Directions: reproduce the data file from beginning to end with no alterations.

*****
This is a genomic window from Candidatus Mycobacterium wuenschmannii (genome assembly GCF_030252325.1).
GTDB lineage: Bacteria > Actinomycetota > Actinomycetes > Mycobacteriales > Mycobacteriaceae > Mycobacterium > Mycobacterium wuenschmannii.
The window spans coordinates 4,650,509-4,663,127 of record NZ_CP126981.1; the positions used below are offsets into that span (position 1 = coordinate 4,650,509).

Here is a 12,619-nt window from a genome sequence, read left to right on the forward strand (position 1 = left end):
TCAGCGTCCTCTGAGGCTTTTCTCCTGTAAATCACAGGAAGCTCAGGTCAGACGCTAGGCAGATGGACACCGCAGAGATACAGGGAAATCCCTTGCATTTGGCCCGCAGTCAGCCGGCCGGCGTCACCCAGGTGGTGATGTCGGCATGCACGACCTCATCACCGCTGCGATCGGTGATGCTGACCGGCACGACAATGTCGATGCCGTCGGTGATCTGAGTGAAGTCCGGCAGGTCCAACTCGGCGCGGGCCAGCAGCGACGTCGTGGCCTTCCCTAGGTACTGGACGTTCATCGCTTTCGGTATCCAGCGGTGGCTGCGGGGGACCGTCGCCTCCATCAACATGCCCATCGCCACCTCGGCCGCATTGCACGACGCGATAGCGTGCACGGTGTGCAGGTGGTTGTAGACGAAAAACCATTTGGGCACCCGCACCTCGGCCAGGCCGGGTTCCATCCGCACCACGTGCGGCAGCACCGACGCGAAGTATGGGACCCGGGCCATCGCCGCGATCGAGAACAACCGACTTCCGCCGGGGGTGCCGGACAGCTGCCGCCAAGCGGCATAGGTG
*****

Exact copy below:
This is a genomic window from Candidatus Mycobacterium wuenschmannii (genome assembly GCF_030252325.1).
GTDB lineage: Bacteria > Actinomycetota > Actinomycetes > Mycobacteriales > Mycobacteriaceae > Mycobacterium > Mycobacterium wuenschmannii.
The window spans coordinates 4,650,509-4,663,127 of record NZ_CP126981.1; the positions used below are offsets into that span (position 1 = coordinate 4,650,509).

Here is a 12,619-nt window from a genome sequence, read left to right on the forward strand (position 1 = left end):
TCAGCGTCCTCTGAGGCTTTTCTCCTGTAAATCACAGGAAGCTCAGGTCAGACGCTAGGCAGATGGACACCGCAGAGATACAGGGAAATCCCTTGCATTTGGCCCGCAGTCAGCCGGCCGGCGTCACCCAGGTGGTGATGTCGGCATGCACGACCTCATCACCGCTGCGATCGGTGATGCTGACCGGCACGACAATGTCGATGCCGTCGGTGATCTGAGTGAAGTCCGGCAGGTCCAACTCGGCGCGGGCCAGCAGCGACGTCGTGGCCTTCCCTAGGTACTGGACGTTCATCGCTTTCGGTATCCAGCGGTGGCTGCGGGGGACCGTCGCCTCCATCAACATGCCCATCGCCACCTCGGCCGCATTGCACGACGCGATAGCGTGCACGGTGTGCAGGTGGTTGTAGACGAAAAACCATTTGGGCACCCGCACCTCGGCCAGGCCGGGTTCCATCCGCACCACGTGCGGCAGCACCGACGCGAAGTATGGGACCCGGGCCATCGCCGCGATCGAGAACAACCGACTTCCGCCGGGGGTGCCGGACAGCTGCCGCCAAGCGGCATAGGTG